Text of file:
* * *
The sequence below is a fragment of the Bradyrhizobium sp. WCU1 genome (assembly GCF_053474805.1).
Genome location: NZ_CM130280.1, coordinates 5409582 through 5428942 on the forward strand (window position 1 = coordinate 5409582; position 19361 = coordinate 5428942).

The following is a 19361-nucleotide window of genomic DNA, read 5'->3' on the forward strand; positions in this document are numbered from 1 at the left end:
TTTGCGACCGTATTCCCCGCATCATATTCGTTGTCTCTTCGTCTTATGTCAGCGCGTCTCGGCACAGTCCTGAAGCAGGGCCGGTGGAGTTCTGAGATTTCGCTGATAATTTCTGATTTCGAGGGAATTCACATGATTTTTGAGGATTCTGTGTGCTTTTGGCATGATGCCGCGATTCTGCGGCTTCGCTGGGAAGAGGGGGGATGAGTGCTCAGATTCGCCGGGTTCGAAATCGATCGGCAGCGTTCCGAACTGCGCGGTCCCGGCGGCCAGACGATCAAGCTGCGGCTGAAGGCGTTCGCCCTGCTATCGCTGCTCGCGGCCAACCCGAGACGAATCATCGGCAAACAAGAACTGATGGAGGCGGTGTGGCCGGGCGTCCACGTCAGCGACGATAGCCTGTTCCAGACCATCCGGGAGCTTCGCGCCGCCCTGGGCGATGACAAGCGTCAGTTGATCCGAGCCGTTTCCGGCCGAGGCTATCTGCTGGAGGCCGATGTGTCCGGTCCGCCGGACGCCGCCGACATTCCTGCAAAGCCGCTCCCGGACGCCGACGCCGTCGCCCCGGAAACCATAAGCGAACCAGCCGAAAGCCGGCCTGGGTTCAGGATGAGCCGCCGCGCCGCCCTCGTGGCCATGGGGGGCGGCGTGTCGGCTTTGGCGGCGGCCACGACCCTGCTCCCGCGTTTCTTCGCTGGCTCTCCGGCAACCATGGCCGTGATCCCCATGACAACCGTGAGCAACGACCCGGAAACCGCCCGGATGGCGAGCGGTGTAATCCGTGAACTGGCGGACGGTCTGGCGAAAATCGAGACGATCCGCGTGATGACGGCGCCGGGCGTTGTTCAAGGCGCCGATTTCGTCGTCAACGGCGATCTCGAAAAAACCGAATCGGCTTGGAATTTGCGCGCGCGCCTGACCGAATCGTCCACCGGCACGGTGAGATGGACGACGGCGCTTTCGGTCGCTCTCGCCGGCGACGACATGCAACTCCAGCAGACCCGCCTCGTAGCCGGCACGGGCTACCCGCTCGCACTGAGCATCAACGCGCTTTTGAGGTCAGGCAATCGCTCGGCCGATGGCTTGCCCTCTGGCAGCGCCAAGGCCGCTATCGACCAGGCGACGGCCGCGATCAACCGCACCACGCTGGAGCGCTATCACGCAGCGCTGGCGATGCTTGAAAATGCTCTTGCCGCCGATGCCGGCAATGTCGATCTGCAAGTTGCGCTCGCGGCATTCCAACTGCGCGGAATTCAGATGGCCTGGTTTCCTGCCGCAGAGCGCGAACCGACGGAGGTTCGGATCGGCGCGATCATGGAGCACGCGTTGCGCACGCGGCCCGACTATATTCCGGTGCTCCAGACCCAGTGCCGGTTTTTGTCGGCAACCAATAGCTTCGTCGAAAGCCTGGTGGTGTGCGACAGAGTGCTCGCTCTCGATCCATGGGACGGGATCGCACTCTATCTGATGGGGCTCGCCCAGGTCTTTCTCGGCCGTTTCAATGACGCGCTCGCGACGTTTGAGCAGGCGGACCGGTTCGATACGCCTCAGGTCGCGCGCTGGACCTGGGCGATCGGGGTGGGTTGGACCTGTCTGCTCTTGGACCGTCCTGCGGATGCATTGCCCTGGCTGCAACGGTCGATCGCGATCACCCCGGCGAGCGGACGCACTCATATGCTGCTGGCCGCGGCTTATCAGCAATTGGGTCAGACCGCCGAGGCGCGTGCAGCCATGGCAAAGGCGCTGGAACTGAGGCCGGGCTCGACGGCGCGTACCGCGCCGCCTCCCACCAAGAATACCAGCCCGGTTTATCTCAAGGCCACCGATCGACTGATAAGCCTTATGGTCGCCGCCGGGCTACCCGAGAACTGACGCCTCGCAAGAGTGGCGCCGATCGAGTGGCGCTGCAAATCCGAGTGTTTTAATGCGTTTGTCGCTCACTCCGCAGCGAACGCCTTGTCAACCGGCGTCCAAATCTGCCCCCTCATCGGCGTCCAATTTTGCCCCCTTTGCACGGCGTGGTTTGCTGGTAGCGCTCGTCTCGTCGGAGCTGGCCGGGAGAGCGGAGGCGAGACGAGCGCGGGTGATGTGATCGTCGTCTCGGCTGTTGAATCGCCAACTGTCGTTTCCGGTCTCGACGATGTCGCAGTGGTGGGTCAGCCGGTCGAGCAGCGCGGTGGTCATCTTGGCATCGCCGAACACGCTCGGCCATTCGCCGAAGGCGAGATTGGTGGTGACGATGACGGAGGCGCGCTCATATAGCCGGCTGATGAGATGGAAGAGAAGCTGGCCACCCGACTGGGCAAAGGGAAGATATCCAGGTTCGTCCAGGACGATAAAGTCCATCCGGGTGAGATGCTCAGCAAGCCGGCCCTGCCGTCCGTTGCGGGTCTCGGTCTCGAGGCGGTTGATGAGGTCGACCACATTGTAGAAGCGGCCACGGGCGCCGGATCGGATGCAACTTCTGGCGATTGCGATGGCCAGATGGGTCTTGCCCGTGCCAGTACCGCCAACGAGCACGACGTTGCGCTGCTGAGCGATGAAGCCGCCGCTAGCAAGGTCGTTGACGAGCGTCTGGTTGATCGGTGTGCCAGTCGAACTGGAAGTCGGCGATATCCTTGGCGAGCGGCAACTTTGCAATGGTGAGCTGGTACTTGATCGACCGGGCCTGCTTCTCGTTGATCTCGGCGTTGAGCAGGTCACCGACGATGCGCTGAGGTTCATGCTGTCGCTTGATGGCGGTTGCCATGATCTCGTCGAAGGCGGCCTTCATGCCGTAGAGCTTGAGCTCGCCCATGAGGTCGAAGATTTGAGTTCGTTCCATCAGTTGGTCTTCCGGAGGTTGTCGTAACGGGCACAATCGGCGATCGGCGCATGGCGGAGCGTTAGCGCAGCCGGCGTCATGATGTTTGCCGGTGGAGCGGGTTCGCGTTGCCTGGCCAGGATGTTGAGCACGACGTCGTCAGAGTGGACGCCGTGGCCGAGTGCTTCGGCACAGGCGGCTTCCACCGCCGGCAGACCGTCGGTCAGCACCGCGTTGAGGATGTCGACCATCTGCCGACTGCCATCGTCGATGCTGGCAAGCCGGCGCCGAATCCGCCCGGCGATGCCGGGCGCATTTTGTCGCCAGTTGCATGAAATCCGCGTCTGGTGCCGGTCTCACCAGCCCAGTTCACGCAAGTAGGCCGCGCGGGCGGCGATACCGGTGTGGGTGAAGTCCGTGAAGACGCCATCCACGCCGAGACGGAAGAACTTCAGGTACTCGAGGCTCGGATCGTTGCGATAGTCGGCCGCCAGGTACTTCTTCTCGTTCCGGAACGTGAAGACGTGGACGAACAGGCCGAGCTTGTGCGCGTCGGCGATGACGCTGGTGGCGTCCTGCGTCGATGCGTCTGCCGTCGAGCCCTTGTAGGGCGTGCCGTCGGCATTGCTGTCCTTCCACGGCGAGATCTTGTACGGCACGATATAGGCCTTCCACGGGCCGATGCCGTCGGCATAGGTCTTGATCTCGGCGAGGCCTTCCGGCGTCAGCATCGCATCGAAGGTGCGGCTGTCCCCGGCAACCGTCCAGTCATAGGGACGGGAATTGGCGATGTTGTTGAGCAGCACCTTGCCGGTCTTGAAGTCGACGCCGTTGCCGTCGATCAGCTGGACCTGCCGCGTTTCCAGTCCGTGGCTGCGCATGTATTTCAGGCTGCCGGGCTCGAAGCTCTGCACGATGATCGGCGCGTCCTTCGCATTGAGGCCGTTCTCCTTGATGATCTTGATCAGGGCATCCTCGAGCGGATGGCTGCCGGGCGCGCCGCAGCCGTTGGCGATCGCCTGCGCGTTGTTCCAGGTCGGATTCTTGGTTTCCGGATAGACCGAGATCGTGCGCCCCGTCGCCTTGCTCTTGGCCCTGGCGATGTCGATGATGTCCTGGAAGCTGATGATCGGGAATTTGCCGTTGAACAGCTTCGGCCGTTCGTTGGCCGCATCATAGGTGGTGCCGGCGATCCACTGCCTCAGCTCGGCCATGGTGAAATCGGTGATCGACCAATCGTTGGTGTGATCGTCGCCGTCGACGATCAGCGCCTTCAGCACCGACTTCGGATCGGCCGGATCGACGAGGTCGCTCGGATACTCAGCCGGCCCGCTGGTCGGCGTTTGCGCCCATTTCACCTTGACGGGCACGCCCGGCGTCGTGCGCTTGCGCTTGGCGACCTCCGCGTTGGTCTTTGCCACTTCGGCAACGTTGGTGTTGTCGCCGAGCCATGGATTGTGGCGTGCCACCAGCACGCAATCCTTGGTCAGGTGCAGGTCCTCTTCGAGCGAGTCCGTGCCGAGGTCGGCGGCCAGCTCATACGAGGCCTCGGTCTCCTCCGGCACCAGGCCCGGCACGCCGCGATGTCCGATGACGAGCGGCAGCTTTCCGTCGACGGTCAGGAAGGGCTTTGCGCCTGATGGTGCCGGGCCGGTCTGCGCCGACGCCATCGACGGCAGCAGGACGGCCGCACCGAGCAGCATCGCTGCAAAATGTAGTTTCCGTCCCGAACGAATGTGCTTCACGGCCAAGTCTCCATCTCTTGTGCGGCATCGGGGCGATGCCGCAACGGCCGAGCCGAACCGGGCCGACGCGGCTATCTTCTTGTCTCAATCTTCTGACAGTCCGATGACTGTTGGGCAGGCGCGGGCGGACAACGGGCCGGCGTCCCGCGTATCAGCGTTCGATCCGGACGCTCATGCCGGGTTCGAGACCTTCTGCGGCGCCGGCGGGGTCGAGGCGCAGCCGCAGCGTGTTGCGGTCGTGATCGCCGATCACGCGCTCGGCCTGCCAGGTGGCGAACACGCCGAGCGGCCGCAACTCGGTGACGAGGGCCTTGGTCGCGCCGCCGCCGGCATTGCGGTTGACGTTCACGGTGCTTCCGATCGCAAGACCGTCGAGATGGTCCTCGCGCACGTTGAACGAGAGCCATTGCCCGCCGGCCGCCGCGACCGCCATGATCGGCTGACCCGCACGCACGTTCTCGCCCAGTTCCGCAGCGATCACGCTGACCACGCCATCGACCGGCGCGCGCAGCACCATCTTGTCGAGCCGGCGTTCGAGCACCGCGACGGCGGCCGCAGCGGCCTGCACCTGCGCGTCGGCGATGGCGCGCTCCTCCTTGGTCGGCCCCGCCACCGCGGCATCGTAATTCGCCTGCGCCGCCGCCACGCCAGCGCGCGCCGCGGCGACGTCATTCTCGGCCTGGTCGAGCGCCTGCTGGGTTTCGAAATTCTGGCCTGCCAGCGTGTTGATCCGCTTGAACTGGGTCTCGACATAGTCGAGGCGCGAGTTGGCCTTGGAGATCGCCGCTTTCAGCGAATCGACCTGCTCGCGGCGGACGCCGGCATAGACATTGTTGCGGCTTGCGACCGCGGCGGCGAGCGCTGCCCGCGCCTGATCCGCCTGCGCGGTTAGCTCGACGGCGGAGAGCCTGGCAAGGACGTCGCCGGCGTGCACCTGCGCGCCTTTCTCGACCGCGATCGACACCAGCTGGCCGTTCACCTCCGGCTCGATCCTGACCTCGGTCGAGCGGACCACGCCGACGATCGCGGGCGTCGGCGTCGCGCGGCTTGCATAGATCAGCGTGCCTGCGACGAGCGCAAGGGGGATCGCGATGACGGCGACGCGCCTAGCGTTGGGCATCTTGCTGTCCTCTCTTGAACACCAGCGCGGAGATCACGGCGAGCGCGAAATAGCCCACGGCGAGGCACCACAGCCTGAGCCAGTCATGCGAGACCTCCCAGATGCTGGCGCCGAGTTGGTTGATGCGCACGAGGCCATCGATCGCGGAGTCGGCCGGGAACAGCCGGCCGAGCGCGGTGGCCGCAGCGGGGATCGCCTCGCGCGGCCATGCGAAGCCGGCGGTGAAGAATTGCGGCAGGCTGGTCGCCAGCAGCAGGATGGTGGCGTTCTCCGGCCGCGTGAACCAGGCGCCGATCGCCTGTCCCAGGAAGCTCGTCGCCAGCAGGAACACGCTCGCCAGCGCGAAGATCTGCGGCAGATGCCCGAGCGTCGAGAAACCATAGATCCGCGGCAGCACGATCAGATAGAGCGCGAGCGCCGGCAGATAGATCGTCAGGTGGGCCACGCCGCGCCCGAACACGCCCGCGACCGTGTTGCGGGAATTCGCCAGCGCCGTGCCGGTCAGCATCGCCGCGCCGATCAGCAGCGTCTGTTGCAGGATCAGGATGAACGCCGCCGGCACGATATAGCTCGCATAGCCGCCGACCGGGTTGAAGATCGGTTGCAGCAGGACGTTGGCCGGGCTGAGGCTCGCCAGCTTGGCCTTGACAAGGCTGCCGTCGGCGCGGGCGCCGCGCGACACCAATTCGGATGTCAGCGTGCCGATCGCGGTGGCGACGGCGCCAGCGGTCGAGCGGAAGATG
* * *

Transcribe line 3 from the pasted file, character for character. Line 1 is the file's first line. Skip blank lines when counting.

The following is a 19361-nucleotide window of genomic DNA, read 5'->3' on the forward strand; positions in this document are numbered from 1 at the left end: